Back to Teachers Home

 Time Travel Classroom Activity

Objective
To help students better understand the nature of time.

• copy of "Measuring Time" student handout (HTML)
1. Have students do each of the activities outlined on the "Measuring Time" student handout.

How Long Have You Lived?
Students will plot their ages, and the ages of others, on a timeline and calculate what percent of their total life each person has lived (based on average life expectancies). Have students compare the percent of male and female time living at younger versus older ages on their timelines. What do they notice about the percents?

How Long Is a Minute?
Students will use a stopwatch to see how long other people think one minute is. You may want to have students do this activity themselves before and after they do the experiment with others to see whether their own perception of time changes.

First discuss the implications of the grandfather paradox with students. Then have students develop their own scenarios where they go back in time and change something and have them list the many ways they think their change might affect a future timeline.

How Long Have You Lived?
Percents will differ for males and females. In the examples given:

males living until 73-year life expectancy

females living until 80-year life expectancy

(current age) / (life expectancy) X 100 = (percent of life lived)

i.e. 11 year old male / 73 = 15%

11 years old = 15 percent

11 years old = 14 percent

40 years old = 55 percent

40 years old = 50 percent

70 years old = 96 percent

70 years old = 88 percent

90 years old = 123 percent

90 years old = 113 percent

How Long Is a Minute?
Students may be surprised to find a wide variability in how long people think a minute is. Encourage students to look for correlations in age, gender, and other variables.

Students may think that smaller changes, such as taking something like a book, may not have as big of an impact as stopping someone from being assassinated. But this can be misleading. The book removed by the time traveler may have been the inspiration for a modern invention that greatly affected society, or the precursor to a new line of scientific thought. Just the presence of an observer can affect the timeline, such as the time traveler who, by just being in a certain place, causes an accident in which someone dies or otherwise changes the course of her life.

Books

Hawking, Stephen W. "A Brief History of Time: From the Big Bang to Black Holes." New York: Bantam Books, 1988.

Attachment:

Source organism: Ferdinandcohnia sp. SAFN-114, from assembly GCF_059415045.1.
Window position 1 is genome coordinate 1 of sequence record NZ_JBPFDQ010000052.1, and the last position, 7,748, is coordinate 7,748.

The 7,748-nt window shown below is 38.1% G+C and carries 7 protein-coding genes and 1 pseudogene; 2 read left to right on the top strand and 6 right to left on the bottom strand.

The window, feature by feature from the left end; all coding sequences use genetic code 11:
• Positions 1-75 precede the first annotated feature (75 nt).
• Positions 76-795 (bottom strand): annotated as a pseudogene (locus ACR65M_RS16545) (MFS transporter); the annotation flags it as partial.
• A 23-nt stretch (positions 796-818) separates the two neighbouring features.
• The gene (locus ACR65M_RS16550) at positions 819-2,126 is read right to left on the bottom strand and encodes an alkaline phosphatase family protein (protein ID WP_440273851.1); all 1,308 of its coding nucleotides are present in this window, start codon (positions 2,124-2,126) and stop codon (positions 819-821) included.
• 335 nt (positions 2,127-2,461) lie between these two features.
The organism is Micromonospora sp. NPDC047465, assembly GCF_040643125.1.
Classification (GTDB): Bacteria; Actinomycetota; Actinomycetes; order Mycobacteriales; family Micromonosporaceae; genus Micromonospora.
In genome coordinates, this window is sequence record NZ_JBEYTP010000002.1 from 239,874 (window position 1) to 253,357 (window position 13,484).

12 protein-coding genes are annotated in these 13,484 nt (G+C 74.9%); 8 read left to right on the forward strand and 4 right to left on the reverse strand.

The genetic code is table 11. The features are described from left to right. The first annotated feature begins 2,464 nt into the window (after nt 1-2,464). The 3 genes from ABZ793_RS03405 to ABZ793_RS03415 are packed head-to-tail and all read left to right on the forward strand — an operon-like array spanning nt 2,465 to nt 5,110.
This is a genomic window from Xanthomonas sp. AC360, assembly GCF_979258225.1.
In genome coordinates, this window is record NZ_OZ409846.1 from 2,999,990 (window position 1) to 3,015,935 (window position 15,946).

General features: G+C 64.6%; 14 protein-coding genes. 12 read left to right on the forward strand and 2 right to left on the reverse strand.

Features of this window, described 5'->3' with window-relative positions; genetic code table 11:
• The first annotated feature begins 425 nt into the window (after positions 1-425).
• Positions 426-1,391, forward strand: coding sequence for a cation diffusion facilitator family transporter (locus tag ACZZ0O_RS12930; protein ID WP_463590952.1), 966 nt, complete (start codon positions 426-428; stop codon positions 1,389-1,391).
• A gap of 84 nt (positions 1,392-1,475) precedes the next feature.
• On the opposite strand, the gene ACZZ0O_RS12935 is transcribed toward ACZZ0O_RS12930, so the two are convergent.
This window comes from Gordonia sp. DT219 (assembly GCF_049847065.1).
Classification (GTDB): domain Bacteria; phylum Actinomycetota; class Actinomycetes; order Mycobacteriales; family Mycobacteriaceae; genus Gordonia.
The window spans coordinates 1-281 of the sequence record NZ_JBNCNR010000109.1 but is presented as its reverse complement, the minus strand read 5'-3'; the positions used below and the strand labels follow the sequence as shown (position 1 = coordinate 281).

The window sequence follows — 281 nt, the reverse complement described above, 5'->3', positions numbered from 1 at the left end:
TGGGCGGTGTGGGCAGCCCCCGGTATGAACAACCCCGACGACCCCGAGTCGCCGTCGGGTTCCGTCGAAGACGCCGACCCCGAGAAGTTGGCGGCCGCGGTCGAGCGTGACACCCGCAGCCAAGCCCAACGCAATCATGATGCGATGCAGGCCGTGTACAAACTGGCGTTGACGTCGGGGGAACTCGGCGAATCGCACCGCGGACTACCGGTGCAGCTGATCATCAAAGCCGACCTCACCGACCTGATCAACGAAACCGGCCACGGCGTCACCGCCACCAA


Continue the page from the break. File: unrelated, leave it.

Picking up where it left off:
Describes what we know of the universe and includes discussions on space and time and the direction of time.

Nahin, Paul J. Time Machines: "Time Travel in Physics, Metaphysics, and Science Fiction." New York: Springer-Verlag, 1999.
Explores time and space, time travel, and some of the paradoxes involved in time travel. The author examines the science and science fiction of many popular ideas.

Sagan, Carl. "Contact." New York: Simon and Schuster, 1985.
This is a fictional account of looking for evidence of life other than on Earth and describes the physics involved in making such a journey.

Web Sites

NOVA Online - Time Travel
http://www.pbs.org/nova/time/
Includes text and audio from Carl Sagan about subjects ranging from wormholes to the nature of time, an excerpt from a book by an author who claims time travel is possible, a dictionary of words and concepts scientists use when discussing time travel, and an interactive game that encourages players to "think like Einstein."

Everything You Always Wanted to Know About Time Travel
http://www.biols.susx.ac.uk/home/John_Gribbin/Time_Travel.html
Provides background information on time and the universe and the possibility of time travel.

Time Travel: Fact or Fiction?
http://math.ucr.edu/home/baez/physics/Relativity/GR/time_travel.html
Describes the problems and paradoxes of time travel.

The "Measuring Time" activity aligns with the following National Science Education Standards:

 Mathematics Standard 3: Mathematics as Reasoning
 Mathematics Standard 7: Computation and Estimation
 Mathematics Standard 8 Patterns and Functions